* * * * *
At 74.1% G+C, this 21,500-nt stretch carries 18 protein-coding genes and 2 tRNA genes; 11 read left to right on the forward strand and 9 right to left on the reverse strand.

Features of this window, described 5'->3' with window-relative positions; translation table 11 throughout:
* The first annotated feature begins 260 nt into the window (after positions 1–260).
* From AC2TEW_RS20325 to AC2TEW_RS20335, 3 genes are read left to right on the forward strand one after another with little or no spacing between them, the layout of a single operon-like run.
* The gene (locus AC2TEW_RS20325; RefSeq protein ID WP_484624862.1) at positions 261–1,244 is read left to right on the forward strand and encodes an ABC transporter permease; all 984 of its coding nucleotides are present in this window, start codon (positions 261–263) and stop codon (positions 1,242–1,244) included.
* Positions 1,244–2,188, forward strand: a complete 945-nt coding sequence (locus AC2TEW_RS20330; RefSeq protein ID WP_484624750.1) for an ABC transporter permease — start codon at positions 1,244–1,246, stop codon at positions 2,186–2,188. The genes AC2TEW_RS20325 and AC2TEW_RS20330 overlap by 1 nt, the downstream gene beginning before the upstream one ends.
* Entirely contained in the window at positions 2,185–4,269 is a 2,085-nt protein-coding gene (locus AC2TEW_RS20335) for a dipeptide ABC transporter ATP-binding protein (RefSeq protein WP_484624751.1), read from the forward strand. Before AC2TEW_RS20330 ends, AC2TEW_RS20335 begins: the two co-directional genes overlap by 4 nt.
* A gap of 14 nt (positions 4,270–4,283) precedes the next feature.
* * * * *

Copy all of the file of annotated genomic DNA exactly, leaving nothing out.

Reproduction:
At 74.1% G+C, this 21,500-nt stretch carries 18 protein-coding genes and 2 tRNA genes; 11 read left to right on the forward strand and 9 right to left on the reverse strand.

Features of this window, described 5'->3' with window-relative positions; translation table 11 throughout:
* The first annotated feature begins 260 nt into the window (after positions 1–260).
* From AC2TEW_RS20325 to AC2TEW_RS20335, 3 genes are read left to right on the forward strand one after another with little or no spacing between them, the layout of a single operon-like run.
* The gene (locus AC2TEW_RS20325; RefSeq protein ID WP_484624862.1) at positions 261–1,244 is read left to right on the forward strand and encodes an ABC transporter permease; all 984 of its coding nucleotides are present in this window, start codon (positions 261–263) and stop codon (positions 1,242–1,244) included.
* Positions 1,244–2,188, forward strand: a complete 945-nt coding sequence (locus AC2TEW_RS20330; RefSeq protein ID WP_484624750.1) for an ABC transporter permease — start codon at positions 1,244–1,246, stop codon at positions 2,186–2,188. The genes AC2TEW_RS20325 and AC2TEW_RS20330 overlap by 1 nt, the downstream gene beginning before the upstream one ends.
* Entirely contained in the window at positions 2,185–4,269 is a 2,085-nt protein-coding gene (locus AC2TEW_RS20335) for a dipeptide ABC transporter ATP-binding protein (RefSeq protein WP_484624751.1), read from the forward strand. Before AC2TEW_RS20330 ends, AC2TEW_RS20335 begins: the two co-directional genes overlap by 4 nt.
* A gap of 14 nt (positions 4,270–4,283) precedes the next feature.